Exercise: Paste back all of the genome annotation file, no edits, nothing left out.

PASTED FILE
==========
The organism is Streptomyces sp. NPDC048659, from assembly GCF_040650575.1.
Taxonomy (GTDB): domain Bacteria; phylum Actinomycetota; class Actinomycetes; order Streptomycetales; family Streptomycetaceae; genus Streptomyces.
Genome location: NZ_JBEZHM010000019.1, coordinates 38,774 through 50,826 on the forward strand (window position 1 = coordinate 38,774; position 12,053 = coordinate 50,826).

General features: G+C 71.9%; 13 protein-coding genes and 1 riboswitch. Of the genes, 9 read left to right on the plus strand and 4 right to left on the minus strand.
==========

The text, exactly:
The organism is Streptomyces sp. NPDC048659, from assembly GCF_040650575.1.
Taxonomy (GTDB): domain Bacteria; phylum Actinomycetota; class Actinomycetes; order Streptomycetales; family Streptomycetaceae; genus Streptomyces.
Genome location: NZ_JBEZHM010000019.1, coordinates 38,774 through 50,826 on the forward strand (window position 1 = coordinate 38,774; position 12,053 = coordinate 50,826).

General features: G+C 71.9%; 13 protein-coding genes and 1 riboswitch. Of the genes, 9 read left to right on the plus strand and 4 right to left on the minus strand.